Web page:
Skip to main content

Cornell Web site will aid Gulf Coast recovery with precise geographic data

A Web site being developed at Cornell University will give reconstruction workers and researchers access to detailed information on the status of critical infrastructure in communities along the Mississippi coast, tied in with existing information about the location of roads, bridges, public and private buildings and even economic and demographic data about the region.

A team from the Multidisciplinary Center for Earthquake Engineering Research (MCEER, usually pronounced "Em-sear") began Sept. 6 to survey Mississippi coastal communities, collecting this and other information and keying it to precise locations determined by GPS locators. The information will be relayed daily to Cornell's Ithaca campus and added to a Geographic Information System (GIS) database that will be accessible on the Web through a map of the Mississippi Gulf coast. Initially, the team, which includes experts from the State University of New York at Buffalo, California Institute of Technology, Texas A&M University, the New York State Department of Transportation and a private company called Image Cat Inc., which specializes in satellite imagery, will concentrate on the cities of Biloxi, Gulfport and Long Beach.

Arthur Lembo, a Cornell research associate in crop and soil sciences, developed the database and Web site, similar to one he created in January to assist recovery workers following the devastating tsunami in Sri Lanka. One of the things that helped, he said, was that the state of Mississippi had already made available online an extensive database of geographic information about the state, including roads, schools, hospitals and other infrastructure. "It was there yesterday when I went looking for it," Lembo said, noting that about half of U.S. states make such information available. As the MCEER team reports back, their information will be added to the Mississippi information already in the Cornell GIS database.

To reconstruct a community following a major disaster, you need details: What is the condition of key buildings -- schools, firehouses, hospitals, government centers? Which bridges are usable? What's the condition of the water and power systems? Later, researchers will want to examine the same data to make recommendations on how to make the infrastructure more resistant to damage in the future.

"What we're doing is interesting in that it goes beyond engineering into the social and economic aspects of the communities. This helps to set policy and procedure for emergency response and subsequent recovery of communities," said Thomas O'Rourke, the Thomas R. Briggs Professor of Civil and Environmental Engineering, who heads Cornell's contingent in MCEER. "Once you put this into GIS, you can immediately combine the damage areas with the social and demographic characteristics of what happened."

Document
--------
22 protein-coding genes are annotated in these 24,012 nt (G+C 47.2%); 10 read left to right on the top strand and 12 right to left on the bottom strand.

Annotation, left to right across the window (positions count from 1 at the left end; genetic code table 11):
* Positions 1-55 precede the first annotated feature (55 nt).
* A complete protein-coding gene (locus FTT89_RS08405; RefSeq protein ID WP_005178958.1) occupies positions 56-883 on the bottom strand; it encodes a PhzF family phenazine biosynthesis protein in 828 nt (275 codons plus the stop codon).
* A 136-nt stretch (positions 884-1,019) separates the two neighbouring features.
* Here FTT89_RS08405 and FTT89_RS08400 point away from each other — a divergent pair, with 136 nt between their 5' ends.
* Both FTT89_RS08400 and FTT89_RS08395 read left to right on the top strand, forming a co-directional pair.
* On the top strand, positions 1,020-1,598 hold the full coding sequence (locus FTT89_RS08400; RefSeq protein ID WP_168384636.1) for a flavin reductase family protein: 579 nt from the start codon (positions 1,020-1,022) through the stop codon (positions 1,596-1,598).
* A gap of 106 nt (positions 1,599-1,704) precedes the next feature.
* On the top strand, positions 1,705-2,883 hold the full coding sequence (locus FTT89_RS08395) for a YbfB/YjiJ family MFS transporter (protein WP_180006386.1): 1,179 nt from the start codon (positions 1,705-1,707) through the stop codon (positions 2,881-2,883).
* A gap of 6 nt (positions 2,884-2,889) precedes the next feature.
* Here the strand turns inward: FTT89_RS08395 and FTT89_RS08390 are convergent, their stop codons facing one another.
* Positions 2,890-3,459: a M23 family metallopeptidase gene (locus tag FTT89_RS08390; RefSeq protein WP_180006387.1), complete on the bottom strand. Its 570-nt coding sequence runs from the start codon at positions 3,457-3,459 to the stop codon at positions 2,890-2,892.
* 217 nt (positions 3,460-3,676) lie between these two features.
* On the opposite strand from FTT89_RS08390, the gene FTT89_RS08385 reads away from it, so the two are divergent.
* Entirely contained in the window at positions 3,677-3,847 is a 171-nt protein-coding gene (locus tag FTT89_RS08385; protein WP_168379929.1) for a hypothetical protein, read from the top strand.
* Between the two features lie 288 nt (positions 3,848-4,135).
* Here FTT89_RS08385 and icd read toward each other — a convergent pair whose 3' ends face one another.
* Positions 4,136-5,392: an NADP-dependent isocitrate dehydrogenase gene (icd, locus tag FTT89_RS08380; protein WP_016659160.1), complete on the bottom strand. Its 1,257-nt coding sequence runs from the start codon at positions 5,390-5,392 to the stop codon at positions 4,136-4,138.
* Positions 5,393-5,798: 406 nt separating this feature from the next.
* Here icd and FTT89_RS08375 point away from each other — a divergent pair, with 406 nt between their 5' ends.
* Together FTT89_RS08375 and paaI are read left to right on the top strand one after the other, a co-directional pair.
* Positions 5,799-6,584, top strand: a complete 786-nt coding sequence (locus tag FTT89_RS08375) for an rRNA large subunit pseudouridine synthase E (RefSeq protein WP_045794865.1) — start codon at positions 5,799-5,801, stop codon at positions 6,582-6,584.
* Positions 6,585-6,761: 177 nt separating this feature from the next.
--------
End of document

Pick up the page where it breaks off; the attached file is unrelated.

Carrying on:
GIS systems are based on a standard format for encoding information that is tied to a spatial location and can include everything from physical features of a site to demographics. A GIS database can supply the precise latitude and longitude of a single family home and maybe even tell you who owns it, along with the general economic status of the neighborhood. Data made available in GIS format can be used to make maps, charts and other presentations, which often combine information from a variety of sources. To create the Cornell site, Lembo used a commercial GIS map-making application called Manifold.

Users of the Cornell site can turn the various data sources on and off on a map displaying, for example, hospital locations, roads, waterways or power lines. They may click through to high-resolution satellite images showing the degree of inundation of an area, or digital photos and video taken by the MCEER team of individual buildings, bridges and other key infrastructure components. For the time being, Lembo said, the Web site will be made available only to professionals, to minimize demand on the server. Eventually the site will be accessible through the Equipment link on Cornell's Network for Earthquake Engineering Simulation (NEES) site, managed by David Ash, IT specialist in the School of Civil and Environmental Engineering.

MCEER is a consortium of universities funded primarily by the National Science Foundation (NSF) to study ways to reduce infrastructure damage from earthquakes. NEES, also funded by NSF, is a network of laboratories contributing to the MCEER effort. O'Rourke and Harry Stewart, Cornell professor of civil and environmental engineering, are co-principal investigators for Cornell's NEES lab. In recent times MCEER has expanded its scope to include other natural and man-made disasters. "We are going to be learning from the hurricane but with applications to different natural hazards," explained O'Rourke.

MCEER is also supported by New York state, the Federal Highway Administration, the Federal Emergency Management Agency (FEMA), other state governments, academic institutions, foreign governments and private industry.


Media Contact

Media Relations Office